Pipelining is discussed in chapter 6 of your book.
This is obviously better than waiting for an instruction to complete the whole sequence before pushing the next one. In the case where everything goes well, and assuming all stages are of equal duration, the speedup is the depth of the pipeline: here five. More generally, the maximum throughput is dictated by the longest stage.
However, everything does not go well all the time.
lw $t0, array($t1) add $t2, $t0, 1There might be a problem with the availability of the loaded value: the lw is in EX (computing the address) when the add tries to read the value of $t0 from the register file in the RD stage. The add might be reading the previous value of $t0, which was not what we intended ! This a data hazard . An instruction's execution depends on the result of a previous one, which has not completed yet.
sub $t1, $t0, $a0 add $t2, $t1, 1The result of the sub is not needed by the add before it is actually available: the sub finishes the EX stage, and the result could be given to the add entering the EX stage. This is called forwarding.
To implement this, we need some special hardware. It will have to detect that $t1 is produced by the sub and is going to be used right away by the add.
Note that the "before" is very important: in the case of the lw/add pair, there is one stall we cannot avoid, because the data is simply not available when it is needed. There are other kinds of hazards.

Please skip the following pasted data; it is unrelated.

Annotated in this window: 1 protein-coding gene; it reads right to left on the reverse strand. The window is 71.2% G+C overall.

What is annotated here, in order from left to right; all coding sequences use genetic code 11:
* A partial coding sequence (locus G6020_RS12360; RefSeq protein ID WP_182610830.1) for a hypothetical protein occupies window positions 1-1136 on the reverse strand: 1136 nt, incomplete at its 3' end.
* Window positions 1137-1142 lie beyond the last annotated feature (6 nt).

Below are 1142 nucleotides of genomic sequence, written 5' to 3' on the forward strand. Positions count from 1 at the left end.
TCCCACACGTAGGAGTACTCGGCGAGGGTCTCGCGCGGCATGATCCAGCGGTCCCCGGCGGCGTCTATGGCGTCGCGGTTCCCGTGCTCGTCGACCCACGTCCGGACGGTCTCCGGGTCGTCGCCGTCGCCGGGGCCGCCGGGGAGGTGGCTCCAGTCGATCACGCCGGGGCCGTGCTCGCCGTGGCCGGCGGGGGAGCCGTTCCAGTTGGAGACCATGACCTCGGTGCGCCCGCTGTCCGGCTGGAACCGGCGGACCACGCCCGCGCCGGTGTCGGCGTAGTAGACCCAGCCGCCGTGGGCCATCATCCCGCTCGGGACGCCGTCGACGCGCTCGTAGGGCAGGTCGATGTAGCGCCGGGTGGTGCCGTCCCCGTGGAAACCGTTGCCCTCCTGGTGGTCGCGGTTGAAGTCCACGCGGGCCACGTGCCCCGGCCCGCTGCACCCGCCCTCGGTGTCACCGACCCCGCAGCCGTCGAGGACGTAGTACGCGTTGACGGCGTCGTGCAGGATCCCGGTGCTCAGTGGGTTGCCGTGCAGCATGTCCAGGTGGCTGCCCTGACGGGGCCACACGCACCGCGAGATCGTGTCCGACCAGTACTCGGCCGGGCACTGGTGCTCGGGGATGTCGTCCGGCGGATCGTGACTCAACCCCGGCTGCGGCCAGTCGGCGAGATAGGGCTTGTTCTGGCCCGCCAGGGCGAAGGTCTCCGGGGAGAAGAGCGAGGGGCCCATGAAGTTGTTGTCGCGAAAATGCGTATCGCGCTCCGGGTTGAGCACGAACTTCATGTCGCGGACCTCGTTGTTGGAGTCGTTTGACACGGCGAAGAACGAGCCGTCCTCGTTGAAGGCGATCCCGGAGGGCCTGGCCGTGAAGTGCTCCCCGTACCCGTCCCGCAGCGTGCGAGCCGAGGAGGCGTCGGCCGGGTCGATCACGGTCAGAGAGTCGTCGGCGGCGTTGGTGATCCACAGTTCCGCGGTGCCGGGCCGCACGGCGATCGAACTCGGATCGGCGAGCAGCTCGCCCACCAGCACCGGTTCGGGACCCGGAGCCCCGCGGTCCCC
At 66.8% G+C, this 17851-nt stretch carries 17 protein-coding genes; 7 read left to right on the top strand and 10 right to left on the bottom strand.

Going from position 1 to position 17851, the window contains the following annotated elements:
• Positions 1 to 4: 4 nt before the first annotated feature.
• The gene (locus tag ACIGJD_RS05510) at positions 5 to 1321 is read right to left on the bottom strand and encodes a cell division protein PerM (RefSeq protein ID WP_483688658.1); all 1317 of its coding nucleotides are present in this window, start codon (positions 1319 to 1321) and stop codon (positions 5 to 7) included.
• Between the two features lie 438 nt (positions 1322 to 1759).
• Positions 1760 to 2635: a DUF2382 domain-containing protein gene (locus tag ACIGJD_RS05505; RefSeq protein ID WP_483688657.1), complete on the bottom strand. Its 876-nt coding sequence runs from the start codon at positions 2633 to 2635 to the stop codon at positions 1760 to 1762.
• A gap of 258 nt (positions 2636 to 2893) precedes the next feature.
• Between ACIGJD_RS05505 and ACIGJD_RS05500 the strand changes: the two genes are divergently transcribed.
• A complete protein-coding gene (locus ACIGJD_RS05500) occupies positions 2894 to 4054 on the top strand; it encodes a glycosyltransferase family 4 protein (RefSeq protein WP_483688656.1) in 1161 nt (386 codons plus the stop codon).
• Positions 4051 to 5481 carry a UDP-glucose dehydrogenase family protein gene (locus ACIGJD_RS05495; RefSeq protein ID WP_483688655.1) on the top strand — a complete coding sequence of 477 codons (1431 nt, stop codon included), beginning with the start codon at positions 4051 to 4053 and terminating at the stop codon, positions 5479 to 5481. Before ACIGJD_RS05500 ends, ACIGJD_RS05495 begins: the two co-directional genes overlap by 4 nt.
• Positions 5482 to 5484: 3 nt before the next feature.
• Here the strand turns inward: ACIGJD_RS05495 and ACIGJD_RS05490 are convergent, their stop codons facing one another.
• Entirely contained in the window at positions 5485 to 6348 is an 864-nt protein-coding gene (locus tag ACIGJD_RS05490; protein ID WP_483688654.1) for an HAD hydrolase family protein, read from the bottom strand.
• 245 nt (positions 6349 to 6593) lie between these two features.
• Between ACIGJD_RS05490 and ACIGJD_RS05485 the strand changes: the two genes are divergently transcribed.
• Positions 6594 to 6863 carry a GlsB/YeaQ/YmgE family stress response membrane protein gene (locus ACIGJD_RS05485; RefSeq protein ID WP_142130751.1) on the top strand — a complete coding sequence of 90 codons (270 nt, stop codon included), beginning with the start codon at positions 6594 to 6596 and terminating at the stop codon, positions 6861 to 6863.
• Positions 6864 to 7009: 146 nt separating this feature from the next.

sub $t1, $t0, 1 beq $t1, $zero, loop add $t1, $t1, 1In the simple pipeline, we need to wait until the second stage (RD) to determine whether or not we will take the branch. But meanwhile, the add has been fetched. But we might not want to execute the add, since it looks like something we would like to do only when exiting the loop. If we want to enforce this, and declare the add as not executed when the branch is taken, then we have one stall (at least).
On more complex pipelines, we could be unable to decide whether the branch is taken without getting to a later stage; the penalty would be even larger. Think of more complex tests in branches.
As processors become more and more complex, the delay slot technique becomes less important. It doesn't help much to be helped by the instruction set on the instruction that follows the branch when you actually have six instructions in flight.
firstname.lastname@example.org, last updated